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History on the Edge

Excalibur and the Borders of Britain, 1100-1300

2000
Author:

Michelle R. Warren

History on the Edge

A revelatory examination of the Arthurian tales in historical context.

The Arthurian legends are history written on the edge-stories whose changing shape reflects the contested borders of medieval Britain. This is the argument Michelle R. Warren makes in this investigation of medieval history through the lens of postcolonial theory.

“Michelle Warren engages traditional Arthurian materials in a

A revelatory examination of the Arthurian tales in historical context.

The Arthurian legends are history written on the edge-stories whose changing shape reflects the contested borders of medieval Britain. This is the argument Michelle R. Warren makes in this investigation of medieval history through the lens of postcolonial theory.

Warren shows how Geoffrey of Monmouth’s foundational Historia regum Britanniae engages in an ambivalent cultural struggle with the past. She traces this history’s travels through Wales, where translators and editors recast it as a narrative of resistance to colonialism, and into southern England, where, in English, it becomes a retaking of British history from Norman domination.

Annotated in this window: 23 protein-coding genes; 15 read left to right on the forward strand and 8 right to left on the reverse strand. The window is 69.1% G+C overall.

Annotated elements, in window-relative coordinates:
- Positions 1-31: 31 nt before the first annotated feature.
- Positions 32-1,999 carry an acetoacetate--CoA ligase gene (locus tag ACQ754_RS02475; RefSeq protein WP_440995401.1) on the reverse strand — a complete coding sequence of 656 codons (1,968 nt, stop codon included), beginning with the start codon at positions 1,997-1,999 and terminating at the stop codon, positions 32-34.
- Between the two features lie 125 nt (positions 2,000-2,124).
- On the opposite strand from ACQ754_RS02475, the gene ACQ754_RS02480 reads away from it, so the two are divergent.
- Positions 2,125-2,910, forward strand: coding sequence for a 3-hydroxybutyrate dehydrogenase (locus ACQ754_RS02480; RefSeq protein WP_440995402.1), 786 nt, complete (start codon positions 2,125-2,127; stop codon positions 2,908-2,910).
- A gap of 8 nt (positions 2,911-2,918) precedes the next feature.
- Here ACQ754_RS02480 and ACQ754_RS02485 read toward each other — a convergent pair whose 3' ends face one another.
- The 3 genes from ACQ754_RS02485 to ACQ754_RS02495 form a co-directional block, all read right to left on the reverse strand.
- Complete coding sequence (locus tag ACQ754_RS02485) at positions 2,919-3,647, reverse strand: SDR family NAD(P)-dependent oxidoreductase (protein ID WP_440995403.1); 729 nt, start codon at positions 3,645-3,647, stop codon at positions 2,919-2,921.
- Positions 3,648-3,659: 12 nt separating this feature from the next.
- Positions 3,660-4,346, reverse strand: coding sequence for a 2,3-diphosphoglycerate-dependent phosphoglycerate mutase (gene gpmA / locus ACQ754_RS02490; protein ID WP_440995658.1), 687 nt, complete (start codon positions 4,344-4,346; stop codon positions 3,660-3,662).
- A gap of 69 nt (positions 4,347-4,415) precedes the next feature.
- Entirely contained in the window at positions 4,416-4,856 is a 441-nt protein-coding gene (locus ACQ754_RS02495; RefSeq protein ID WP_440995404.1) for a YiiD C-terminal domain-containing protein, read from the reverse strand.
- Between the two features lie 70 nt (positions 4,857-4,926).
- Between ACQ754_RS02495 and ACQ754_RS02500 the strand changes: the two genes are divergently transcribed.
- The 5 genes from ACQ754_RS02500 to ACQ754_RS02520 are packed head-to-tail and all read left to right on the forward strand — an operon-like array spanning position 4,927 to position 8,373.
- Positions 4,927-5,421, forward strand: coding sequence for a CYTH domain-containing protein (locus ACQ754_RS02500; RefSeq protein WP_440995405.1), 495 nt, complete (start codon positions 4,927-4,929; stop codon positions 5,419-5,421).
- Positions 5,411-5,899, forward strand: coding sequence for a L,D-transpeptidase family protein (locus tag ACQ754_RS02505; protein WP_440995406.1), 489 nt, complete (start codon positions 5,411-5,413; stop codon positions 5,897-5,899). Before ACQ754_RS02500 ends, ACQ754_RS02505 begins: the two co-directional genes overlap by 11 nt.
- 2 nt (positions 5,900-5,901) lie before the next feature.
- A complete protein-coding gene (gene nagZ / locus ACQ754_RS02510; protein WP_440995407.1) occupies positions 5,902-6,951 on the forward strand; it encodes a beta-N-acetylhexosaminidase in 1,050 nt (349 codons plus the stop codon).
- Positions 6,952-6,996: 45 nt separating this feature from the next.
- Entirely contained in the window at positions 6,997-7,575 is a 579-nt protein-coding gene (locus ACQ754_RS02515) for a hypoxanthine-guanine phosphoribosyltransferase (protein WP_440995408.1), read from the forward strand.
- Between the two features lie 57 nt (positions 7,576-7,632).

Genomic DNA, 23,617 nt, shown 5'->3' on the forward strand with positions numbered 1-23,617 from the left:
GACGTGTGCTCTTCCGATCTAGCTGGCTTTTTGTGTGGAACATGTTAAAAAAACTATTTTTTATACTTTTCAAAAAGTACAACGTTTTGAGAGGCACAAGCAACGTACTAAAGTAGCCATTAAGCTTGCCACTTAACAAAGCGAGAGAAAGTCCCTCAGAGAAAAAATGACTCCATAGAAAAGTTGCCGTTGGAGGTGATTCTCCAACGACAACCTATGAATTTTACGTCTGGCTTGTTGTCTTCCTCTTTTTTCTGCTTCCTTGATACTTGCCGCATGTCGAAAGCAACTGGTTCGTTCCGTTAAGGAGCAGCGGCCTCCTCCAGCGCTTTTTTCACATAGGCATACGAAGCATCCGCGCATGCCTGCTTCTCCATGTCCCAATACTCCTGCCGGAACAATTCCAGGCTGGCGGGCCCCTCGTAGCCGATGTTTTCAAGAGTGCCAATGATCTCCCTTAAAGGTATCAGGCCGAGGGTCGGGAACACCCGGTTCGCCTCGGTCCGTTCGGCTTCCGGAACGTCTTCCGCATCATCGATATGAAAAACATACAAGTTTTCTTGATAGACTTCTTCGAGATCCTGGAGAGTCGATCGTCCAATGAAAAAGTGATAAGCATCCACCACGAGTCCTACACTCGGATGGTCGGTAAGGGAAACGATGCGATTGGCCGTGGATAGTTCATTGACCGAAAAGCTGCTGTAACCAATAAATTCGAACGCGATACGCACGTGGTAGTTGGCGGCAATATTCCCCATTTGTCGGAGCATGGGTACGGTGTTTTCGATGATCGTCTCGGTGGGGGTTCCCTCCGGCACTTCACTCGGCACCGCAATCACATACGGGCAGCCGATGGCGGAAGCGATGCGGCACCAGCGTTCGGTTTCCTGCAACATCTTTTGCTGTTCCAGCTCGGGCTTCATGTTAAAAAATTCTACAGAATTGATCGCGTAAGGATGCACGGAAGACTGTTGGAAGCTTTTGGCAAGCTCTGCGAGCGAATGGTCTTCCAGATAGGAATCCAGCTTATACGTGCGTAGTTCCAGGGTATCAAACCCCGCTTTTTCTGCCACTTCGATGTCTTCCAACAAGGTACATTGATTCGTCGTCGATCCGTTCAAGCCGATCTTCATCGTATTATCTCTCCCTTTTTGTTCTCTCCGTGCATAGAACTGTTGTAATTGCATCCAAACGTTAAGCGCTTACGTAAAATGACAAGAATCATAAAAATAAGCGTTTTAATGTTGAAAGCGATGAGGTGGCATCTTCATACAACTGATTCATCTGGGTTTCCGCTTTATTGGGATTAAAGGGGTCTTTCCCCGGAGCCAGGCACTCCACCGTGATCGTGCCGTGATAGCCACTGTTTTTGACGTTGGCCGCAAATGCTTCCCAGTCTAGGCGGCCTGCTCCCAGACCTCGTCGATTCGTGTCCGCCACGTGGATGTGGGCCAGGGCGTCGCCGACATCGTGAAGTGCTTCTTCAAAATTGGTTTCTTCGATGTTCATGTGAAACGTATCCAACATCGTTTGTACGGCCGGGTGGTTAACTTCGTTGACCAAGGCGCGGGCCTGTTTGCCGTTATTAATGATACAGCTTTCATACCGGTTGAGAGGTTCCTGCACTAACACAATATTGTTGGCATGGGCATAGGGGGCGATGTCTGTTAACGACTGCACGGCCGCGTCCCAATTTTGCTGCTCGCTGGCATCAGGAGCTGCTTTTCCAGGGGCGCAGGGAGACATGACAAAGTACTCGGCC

As the Arthurian texts cross the Channel, Warren shifts her focus to Continental narratives. Here we see how, in Normandy, Wace’s Roman de Brut shares the aggressive vision of the Welsh, but from the perspective of the colonizers. In Champagne, resistance to the French monarchy engenders the monumental Arthurian prose cycle; and finally, in Brittany, Arthurian history becomes a moralized fable of acquisitive greed in the Gesta regum Britanniae. In conclusion, Warren turns to an exemplary scene of colonial contact-Amerigo Vespucci’s naming of America-to demonstrate how medieval histories open new readings of modern colonial discourse.

Medieval Cultures Series, volume 22

History on the Edge

Michelle R. Warren teaches French and medieval studies at the University of Miami.

History on the Edge

“Michelle Warren engages traditional Arthurian materials in a

“A timely reminder of how medieval narrative writers freely reframed the works of their predecessors to address issues relevant to their own times and places.”

The Journal of Interdisciplinary History

History on the Edge makes a major contribution to our understanding of many aspects of the Galfridian (pseudo)historiographical tradition-and of its stepchild, the Arthur-Grail prose cycle-including chronic ambivalence in the representations of, and judgments on, Arthurian expansionism and accompanying violence.

Speculum

Michelle Warren’s painstaking study of the vicissitudes of Arthurian historiography during the long twelfth-century is an important addition to the provocative Medieval Cultures series.

Albion

Warren has written an ambitious survey that draws heavily on postcolonial theory and social anthropology....this is a novel and needed approach to the Arthurian historiographic texts that offers much for both historian and literary critic alike.

Arthuriana